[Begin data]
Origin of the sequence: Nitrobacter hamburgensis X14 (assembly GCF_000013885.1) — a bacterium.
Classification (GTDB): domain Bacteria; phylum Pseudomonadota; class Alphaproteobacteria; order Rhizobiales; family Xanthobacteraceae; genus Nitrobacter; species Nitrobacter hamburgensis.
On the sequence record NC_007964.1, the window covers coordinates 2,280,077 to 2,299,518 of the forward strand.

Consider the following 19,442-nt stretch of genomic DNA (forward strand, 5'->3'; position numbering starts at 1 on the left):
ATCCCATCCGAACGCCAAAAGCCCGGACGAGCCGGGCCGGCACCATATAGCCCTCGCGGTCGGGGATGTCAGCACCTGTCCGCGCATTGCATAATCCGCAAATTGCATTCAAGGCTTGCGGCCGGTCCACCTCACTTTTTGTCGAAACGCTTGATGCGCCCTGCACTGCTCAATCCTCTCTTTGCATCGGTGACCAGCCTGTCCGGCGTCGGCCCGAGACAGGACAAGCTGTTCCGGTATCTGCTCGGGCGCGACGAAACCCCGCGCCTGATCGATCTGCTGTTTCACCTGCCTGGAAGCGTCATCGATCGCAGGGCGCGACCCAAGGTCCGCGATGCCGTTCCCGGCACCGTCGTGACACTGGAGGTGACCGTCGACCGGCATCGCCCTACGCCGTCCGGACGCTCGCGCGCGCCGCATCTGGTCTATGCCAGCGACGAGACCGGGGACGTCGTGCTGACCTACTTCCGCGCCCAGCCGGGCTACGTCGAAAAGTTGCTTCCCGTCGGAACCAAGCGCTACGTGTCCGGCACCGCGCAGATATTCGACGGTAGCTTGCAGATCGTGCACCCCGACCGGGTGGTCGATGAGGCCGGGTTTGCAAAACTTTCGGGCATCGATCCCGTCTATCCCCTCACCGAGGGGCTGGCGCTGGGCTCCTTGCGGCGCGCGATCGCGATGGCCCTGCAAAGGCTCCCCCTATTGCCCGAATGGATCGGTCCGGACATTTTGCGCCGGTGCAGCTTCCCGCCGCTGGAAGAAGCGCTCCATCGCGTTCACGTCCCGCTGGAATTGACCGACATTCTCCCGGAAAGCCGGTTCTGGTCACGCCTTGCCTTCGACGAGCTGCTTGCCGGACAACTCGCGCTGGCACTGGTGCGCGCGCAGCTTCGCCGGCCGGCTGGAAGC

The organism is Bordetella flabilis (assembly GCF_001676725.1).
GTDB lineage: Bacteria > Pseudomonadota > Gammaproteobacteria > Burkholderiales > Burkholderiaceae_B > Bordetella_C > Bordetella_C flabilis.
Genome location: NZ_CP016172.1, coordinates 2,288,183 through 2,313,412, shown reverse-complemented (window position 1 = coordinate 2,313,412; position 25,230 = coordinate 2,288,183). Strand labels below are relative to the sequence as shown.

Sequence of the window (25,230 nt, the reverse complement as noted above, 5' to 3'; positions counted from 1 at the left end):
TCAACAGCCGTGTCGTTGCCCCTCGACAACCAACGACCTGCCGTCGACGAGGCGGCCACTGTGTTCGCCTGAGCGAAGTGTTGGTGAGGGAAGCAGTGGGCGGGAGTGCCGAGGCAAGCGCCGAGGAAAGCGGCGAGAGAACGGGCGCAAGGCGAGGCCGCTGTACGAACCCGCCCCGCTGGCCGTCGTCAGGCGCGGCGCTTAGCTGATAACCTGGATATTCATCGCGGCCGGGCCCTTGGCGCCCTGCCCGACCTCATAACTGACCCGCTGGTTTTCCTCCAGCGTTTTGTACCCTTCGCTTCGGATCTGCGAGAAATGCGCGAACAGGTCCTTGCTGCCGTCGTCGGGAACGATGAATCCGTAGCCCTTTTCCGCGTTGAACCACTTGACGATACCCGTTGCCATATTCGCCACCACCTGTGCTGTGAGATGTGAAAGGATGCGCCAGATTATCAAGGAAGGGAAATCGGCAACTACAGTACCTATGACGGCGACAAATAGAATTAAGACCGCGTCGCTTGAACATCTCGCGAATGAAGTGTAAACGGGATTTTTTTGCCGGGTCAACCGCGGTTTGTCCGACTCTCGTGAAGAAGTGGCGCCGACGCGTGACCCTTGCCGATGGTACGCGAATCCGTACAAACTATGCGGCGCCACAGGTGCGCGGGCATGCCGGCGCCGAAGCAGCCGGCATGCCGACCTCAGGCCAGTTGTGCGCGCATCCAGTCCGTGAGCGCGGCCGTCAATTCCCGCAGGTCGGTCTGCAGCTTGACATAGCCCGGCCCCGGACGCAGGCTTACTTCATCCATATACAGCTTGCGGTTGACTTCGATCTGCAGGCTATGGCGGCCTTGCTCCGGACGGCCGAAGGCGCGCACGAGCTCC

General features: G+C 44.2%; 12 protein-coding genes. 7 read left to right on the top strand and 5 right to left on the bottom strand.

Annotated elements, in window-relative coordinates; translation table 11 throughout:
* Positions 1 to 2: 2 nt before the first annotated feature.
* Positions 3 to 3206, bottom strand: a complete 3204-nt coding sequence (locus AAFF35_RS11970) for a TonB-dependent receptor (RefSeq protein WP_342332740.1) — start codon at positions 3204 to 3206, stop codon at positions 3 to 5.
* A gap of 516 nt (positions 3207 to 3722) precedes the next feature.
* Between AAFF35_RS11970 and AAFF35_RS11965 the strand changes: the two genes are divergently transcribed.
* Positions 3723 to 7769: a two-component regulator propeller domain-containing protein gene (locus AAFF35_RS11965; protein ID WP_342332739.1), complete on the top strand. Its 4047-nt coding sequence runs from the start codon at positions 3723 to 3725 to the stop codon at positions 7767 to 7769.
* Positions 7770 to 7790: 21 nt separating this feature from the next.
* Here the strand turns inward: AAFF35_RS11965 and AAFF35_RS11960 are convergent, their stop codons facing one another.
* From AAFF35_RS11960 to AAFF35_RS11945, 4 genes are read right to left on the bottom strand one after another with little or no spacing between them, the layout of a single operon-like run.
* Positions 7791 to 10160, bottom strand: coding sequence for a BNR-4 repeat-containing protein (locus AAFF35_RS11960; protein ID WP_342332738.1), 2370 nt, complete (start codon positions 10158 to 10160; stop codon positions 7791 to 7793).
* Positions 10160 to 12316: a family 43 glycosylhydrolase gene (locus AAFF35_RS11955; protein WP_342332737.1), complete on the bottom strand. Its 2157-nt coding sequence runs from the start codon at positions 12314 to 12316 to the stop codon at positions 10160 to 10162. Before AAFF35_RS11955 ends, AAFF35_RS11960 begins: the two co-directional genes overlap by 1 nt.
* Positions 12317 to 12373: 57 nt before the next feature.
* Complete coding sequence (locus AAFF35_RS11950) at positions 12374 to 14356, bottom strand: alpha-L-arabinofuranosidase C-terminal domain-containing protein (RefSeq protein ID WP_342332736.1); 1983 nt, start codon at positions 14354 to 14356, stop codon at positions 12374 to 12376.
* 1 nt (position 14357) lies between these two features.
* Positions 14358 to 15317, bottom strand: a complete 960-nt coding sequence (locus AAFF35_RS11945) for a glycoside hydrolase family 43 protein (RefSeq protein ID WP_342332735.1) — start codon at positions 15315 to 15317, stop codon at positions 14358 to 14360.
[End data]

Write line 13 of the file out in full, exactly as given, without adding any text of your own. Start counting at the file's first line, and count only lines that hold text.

* Positions 1 to 2: 2 nt before the first annotated feature.